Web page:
Sacramentarium Gelasianum – The Gelasian Sacramentary

Ancient and medieval church service books, or liturgical manuscripts, are a subject of their own, about which I know nothing.  Today I had occasion to find out something about the Sacramentarium Gelasianum, or Gelasian Sacramentary, so I thought that I would share it with you.

There are three ancient service books which have survived to our own times.  One of these is known as the Sacramentarium Gelasianum Vetus – The Old Gelasian Sacramentary (= CPL 1899).  It exists in a single manuscript, today preserved under the shelfmark MS. Vatican. reg. lat. 316 (online here; f.136v shows the material for Valentinus, for instance).  This was written in a Frankish monastery at Chelles around 750 AD.

MS. Vatican, fol. 136v – beginning of prayers for the commemoration (natalis) of St. Valentine and others.

The text can be found in PL74, col. 1059.  A critical edition of the Latin text by H. A. Wilson (1894) is freely available online here. I believe that a modern edition by Mohlberg also exists.[1]  Other manuscripts, listed by Wilson, preserve a revised “Gelasian” type of sacramentary – the Eighth Century Gelasian or Frankish Gelasian – which does not concern us here.[2]

The book itself is simply titled “Liber sacramentorum Romanae Ecclesiae”. The false attribution to Pope Gelasius (492-496)  in older accounts[3] probably arises from the statement in the Liber Pontificalis that Gelasius “fecit sacramentorum praefationes et orationes cauto sermone” (“he composed a sacramentary with carefully worded prefaces and orations”).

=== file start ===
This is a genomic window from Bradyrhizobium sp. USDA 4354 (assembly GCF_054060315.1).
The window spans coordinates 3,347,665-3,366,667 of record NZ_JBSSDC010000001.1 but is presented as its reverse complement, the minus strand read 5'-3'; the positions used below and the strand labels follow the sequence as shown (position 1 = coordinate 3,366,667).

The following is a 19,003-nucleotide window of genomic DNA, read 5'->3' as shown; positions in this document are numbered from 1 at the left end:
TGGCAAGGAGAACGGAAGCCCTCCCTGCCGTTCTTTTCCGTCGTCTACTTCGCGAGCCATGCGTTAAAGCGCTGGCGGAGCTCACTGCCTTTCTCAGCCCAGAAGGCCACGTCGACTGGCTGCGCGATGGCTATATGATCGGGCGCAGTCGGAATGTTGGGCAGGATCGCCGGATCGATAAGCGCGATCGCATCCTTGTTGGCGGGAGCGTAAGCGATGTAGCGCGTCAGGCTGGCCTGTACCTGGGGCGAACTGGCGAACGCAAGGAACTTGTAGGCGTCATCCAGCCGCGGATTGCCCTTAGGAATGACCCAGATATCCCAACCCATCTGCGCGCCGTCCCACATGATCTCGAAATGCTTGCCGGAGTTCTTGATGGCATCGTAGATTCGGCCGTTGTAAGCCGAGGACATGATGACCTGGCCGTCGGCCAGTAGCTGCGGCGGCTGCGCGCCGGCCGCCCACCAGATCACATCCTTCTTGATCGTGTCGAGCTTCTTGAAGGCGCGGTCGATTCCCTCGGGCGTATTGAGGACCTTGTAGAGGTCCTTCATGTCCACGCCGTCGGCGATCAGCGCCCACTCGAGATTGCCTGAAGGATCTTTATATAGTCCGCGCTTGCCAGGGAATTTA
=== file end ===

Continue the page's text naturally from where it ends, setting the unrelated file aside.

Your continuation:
The sacramentary is designed for a presbyterial type liturgy because it contains only material needed for a priest in charge of a “titular” church or a parish church, and nothing more.  It was most likely composed around the middle of the seventh century, say around 650 AD, because it contains modifications to the canon of the mass introduced by Gregory the Great (d. 604) but none of the changes of Sergius I (687-701) or Gregory II (715-731).

  1. [1]L. Mohlberg, Liber Sacramentorum Romanae Ecclesiae Ordinis Anni Circuli, Rome (1968) = Rerum Ecclesiasticarum Documenta, Series Maior, Fontes IV.  These details via here.
  2. [2]The most thorough account that I could find of the Gelasian Sacramentary is Eric Palazzo, A History of Liturgical Books from the Beginning to the Thirteenth Century, (1998) p.44f., from whom I take much of what is said here.
  3. [3]E.g. J. W. Richard, Christian Worship: Its Principles and Forms, (1892) p.110.